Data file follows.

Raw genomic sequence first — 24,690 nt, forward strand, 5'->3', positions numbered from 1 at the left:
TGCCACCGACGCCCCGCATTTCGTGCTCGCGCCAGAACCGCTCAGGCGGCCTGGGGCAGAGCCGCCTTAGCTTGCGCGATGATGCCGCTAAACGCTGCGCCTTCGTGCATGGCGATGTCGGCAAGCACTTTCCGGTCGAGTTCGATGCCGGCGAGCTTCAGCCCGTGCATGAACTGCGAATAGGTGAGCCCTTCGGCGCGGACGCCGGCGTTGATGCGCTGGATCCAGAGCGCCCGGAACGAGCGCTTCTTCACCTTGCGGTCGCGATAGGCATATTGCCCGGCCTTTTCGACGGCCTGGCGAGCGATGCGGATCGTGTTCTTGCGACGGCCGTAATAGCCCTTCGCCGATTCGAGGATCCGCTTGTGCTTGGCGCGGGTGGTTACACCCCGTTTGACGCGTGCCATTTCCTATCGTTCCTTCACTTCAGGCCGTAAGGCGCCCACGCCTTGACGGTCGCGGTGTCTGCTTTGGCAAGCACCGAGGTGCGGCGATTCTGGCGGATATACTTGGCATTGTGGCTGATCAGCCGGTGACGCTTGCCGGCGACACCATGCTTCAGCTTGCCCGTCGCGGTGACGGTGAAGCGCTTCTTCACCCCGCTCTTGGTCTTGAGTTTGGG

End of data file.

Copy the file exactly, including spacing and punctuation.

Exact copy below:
Raw genomic sequence first — 24,690 nt, forward strand, 5'->3', positions numbered from 1 at the left:
TGCCACCGACGCCCCGCATTTCGTGCTCGCGCCAGAACCGCTCAGGCGGCCTGGGGCAGAGCCGCCTTAGCTTGCGCGATGATGCCGCTAAACGCTGCGCCTTCGTGCATGGCGATGTCGGCAAGCACTTTCCGGTCGAGTTCGATGCCGGCGAGCTTCAGCCCGTGCATGAACTGCGAATAGGTGAGCCCTTCGGCGCGGACGCCGGCGTTGATGCGCTGGATCCAGAGCGCCCGGAACGAGCGCTTCTTCACCTTGCGGTCGCGATAGGCATATTGCCCGGCCTTTTCGACGGCCTGGCGAGCGATGCGGATCGTGTTCTTGCGACGGCCGTAATAGCCCTTCGCCGATTCGAGGATCCGCTTGTGCTTGGCGCGGGTGGTTACACCCCGTTTGACGCGTGCCATTTCCTATCGTTCCTTCACTTCAGGCCGTAAGGCGCCCACGCCTTGACGGTCGCGGTGTCTGCTTTGGCAAGCACCGAGGTGCGGCGATTCTGGCGGATATACTTGGCATTGTGGCTGATCAGCCGGTGACGCTTGCCGGCGACACCATGCTTCAGCTTGCCCGTCGCGGTGACGGTGAAGCGCTTCTTCACCCCGCTCTTGGTCTTGAGTTTGGG